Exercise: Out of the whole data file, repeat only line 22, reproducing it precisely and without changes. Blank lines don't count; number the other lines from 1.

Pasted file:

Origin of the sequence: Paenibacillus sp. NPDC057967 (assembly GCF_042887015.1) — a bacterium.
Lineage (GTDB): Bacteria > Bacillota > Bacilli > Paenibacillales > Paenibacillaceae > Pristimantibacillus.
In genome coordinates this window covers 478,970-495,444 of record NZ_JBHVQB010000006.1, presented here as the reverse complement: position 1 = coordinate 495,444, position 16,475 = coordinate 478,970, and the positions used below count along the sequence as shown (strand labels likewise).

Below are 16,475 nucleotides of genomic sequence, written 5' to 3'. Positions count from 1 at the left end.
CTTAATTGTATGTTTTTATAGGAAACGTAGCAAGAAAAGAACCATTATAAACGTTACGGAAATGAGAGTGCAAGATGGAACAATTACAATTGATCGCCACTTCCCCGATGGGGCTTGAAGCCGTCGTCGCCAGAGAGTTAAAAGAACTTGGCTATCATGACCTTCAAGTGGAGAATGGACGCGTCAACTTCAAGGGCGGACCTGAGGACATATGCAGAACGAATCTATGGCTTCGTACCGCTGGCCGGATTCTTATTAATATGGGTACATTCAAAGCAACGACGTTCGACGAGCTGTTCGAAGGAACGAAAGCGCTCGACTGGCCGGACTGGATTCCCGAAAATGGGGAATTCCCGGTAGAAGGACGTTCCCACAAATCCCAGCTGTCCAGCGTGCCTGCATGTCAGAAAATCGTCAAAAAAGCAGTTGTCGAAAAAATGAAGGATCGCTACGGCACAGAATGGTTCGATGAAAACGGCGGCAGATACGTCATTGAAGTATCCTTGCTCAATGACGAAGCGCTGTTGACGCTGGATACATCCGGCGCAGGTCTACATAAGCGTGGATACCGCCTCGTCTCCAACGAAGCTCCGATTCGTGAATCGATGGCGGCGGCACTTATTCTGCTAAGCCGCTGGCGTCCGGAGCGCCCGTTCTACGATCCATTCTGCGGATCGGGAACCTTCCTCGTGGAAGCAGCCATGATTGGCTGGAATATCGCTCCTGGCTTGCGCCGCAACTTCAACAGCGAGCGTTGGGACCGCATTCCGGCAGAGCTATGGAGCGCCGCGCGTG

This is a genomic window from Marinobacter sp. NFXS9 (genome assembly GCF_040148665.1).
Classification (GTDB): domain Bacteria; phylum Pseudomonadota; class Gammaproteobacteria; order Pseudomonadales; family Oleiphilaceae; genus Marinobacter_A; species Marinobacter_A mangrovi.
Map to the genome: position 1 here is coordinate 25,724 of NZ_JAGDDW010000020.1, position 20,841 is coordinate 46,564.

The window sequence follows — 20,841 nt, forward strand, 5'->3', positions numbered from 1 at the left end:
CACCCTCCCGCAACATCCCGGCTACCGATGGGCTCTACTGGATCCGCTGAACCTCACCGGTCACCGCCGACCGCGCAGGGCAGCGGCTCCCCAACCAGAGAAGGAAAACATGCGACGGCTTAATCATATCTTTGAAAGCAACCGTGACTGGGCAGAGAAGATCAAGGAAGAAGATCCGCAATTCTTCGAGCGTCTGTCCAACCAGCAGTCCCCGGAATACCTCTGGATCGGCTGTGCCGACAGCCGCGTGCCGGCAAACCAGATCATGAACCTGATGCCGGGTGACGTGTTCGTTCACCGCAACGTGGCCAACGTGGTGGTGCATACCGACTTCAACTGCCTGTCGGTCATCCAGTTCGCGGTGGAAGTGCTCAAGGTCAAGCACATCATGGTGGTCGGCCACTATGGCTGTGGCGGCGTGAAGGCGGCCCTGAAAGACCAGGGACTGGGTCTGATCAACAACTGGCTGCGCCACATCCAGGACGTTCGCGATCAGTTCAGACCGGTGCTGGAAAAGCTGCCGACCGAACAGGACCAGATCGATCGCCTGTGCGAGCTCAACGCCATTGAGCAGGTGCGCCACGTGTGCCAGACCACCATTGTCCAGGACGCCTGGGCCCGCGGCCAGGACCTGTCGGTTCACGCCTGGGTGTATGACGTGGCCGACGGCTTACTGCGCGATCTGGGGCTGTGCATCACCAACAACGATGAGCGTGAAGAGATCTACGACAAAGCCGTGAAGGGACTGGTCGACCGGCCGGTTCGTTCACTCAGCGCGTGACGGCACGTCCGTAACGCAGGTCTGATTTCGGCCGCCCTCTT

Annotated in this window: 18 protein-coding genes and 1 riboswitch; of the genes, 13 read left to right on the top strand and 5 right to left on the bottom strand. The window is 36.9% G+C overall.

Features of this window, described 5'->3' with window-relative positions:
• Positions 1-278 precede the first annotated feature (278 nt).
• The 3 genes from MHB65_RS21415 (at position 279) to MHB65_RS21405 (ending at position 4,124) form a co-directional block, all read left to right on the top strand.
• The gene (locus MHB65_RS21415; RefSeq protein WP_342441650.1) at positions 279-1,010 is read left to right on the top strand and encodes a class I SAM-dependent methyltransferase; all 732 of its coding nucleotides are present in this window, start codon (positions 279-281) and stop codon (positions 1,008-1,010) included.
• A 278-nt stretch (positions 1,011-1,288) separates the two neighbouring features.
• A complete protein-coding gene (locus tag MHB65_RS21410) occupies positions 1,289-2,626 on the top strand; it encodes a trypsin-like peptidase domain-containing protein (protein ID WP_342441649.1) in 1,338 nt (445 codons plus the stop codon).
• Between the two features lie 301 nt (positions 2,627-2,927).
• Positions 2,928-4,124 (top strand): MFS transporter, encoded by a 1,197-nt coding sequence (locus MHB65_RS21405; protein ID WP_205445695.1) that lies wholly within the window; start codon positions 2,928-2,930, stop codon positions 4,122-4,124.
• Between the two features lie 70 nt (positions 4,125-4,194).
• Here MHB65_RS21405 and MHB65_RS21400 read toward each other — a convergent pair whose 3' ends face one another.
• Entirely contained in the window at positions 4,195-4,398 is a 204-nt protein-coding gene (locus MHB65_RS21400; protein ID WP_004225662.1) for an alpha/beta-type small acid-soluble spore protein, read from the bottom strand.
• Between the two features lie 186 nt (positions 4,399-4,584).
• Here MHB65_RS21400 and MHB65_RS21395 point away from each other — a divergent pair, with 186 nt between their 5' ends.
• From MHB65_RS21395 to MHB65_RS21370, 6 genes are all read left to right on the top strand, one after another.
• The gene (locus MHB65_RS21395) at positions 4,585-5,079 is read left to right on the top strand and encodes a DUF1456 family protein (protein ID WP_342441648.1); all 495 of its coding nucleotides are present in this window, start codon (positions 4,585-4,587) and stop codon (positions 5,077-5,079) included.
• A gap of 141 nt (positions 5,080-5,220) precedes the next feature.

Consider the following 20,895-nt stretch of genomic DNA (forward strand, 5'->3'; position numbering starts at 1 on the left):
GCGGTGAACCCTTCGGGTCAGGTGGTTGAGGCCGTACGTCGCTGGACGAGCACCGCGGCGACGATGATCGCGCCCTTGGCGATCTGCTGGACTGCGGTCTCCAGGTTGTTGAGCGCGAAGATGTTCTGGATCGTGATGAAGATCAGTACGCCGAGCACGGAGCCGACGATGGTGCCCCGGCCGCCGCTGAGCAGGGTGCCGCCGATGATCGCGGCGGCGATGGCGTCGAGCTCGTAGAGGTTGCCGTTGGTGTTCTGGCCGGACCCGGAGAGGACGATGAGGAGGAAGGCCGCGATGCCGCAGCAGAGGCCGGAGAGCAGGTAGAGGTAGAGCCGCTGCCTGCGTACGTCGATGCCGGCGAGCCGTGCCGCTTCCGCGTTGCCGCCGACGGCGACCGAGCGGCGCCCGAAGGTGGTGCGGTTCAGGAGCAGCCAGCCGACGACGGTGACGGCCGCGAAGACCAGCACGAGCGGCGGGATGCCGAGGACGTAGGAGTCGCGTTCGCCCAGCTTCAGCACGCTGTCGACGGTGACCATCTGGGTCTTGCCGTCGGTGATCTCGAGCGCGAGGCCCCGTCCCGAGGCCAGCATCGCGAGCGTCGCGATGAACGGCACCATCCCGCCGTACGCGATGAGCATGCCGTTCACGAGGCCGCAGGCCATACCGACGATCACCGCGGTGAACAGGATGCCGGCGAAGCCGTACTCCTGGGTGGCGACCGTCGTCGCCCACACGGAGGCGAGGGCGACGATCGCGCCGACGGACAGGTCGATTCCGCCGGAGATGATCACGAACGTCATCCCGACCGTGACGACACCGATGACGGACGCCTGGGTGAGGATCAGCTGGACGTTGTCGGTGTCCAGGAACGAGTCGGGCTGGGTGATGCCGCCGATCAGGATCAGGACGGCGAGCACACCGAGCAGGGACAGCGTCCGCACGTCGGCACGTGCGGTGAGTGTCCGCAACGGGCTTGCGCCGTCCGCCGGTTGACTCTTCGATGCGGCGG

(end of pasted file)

• Entirely contained in the window at positions 4,195-4,398 is a 204-nt protein-coding gene (locus MHB65_RS21400; protein ID WP_004225662.1) for an alpha/beta-type small acid-soluble spore protein, read from the bottom strand.